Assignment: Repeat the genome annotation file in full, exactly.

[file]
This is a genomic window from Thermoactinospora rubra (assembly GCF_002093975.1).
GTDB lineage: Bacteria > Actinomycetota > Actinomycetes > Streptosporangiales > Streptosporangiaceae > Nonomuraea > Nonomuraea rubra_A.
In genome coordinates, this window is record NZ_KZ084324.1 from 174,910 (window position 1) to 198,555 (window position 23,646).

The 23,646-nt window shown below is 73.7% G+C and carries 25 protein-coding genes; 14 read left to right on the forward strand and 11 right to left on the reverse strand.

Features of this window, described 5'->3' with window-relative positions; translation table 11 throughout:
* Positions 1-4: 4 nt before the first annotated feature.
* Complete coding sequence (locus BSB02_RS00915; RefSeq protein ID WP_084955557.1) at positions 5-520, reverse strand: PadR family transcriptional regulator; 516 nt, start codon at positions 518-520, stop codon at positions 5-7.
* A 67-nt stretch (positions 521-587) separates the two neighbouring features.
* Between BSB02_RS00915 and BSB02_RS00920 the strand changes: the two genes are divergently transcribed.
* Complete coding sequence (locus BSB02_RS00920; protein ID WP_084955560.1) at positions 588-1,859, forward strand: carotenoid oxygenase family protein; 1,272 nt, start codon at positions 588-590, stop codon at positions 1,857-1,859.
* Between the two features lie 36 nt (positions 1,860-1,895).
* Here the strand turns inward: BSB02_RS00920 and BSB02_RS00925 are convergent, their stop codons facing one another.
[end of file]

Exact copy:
This is a genomic window from Thermoactinospora rubra (assembly GCF_002093975.1).
GTDB lineage: Bacteria > Actinomycetota > Actinomycetes > Streptosporangiales > Streptosporangiaceae > Nonomuraea > Nonomuraea rubra_A.
In genome coordinates, this window is record NZ_KZ084324.1 from 174,910 (window position 1) to 198,555 (window position 23,646).

The 23,646-nt window shown below is 73.7% G+C and carries 25 protein-coding genes; 14 read left to right on the forward strand and 11 right to left on the reverse strand.

Features of this window, described 5'->3' with window-relative positions; translation table 11 throughout:
* Positions 1-4: 4 nt before the first annotated feature.
* Complete coding sequence (locus BSB02_RS00915; RefSeq protein ID WP_084955557.1) at positions 5-520, reverse strand: PadR family transcriptional regulator; 516 nt, start codon at positions 518-520, stop codon at positions 5-7.
* A 67-nt stretch (positions 521-587) separates the two neighbouring features.
* Between BSB02_RS00915 and BSB02_RS00920 the strand changes: the two genes are divergently transcribed.
* Complete coding sequence (locus BSB02_RS00920; protein ID WP_084955560.1) at positions 588-1,859, forward strand: carotenoid oxygenase family protein; 1,272 nt, start codon at positions 588-590, stop codon at positions 1,857-1,859.
* Between the two features lie 36 nt (positions 1,860-1,895).
* Here the strand turns inward: BSB02_RS00920 and BSB02_RS00925 are convergent, their stop codons facing one another.